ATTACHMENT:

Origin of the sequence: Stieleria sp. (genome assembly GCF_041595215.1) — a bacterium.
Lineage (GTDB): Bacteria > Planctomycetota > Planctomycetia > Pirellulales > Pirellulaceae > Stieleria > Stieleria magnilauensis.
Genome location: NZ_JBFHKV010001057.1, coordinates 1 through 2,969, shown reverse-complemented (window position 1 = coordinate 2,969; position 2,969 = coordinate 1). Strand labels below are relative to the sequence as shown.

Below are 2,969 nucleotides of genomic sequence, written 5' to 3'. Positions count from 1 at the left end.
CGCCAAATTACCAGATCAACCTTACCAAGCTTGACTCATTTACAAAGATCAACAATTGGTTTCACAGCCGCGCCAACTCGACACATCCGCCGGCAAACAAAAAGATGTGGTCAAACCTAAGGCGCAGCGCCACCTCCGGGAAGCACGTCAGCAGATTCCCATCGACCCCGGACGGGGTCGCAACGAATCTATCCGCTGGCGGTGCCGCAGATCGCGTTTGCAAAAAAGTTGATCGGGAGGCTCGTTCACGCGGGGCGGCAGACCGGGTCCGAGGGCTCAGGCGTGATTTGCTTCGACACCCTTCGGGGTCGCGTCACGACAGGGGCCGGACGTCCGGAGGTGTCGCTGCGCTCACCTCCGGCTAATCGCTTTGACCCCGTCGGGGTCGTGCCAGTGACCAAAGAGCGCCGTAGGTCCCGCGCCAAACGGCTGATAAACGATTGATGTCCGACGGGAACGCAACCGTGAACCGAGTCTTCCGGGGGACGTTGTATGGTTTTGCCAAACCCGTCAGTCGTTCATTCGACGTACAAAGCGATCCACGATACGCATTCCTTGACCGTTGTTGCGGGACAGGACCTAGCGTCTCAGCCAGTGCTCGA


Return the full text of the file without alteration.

Origin of the sequence: Stieleria sp. (genome assembly GCF_041595215.1) — a bacterium.
Lineage (GTDB): Bacteria > Planctomycetota > Planctomycetia > Pirellulales > Pirellulaceae > Stieleria > Stieleria magnilauensis.
Genome location: NZ_JBFHKV010001057.1, coordinates 1 through 2,969, shown reverse-complemented (window position 1 = coordinate 2,969; position 2,969 = coordinate 1). Strand labels below are relative to the sequence as shown.

Below are 2,969 nucleotides of genomic sequence, written 5' to 3'. Positions count from 1 at the left end.
CGCCAAATTACCAGATCAACCTTACCAAGCTTGACTCATTTACAAAGATCAACAATTGGTTTCACAGCCGCGCCAACTCGACACATCCGCCGGCAAACAAAAAGATGTGGTCAAACCTAAGGCGCAGCGCCACCTCCGGGAAGCACGTCAGCAGATTCCCATCGACCCCGGACGGGGTCGCAACGAATCTATCCGCTGGCGGTGCCGCAGATCGCGTTTGCAAAAAAGTTGATCGGGAGGCTCGTTCACGCGGGGCGGCAGACCGGGTCCGAGGGCTCAGGCGTGATTTGCTTCGACACCCTTCGGGGTCGCGTCACGACAGGGGCCGGACGTCCGGAGGTGTCGCTGCGCTCACCTCCGGCTAATCGCTTTGACCCCGTCGGGGTCGTGCCAGTGACCAAAGAGCGCCGTAGGTCCCGCGCCAAACGGCTGATAAACGATTGATGTCCGACGGGAACGCAACCGTGAACCGAGTCTTCCGGGGGACGTTGTATGGTTTTGCCAAACCCGTCAGTCGTTCATTCGACGTACAAAGCGATCCACGATACGCATTCCTTGACCGTTGTTGCGGGACAGGACCTAGCGTCTCAGCCAGTGCTCGA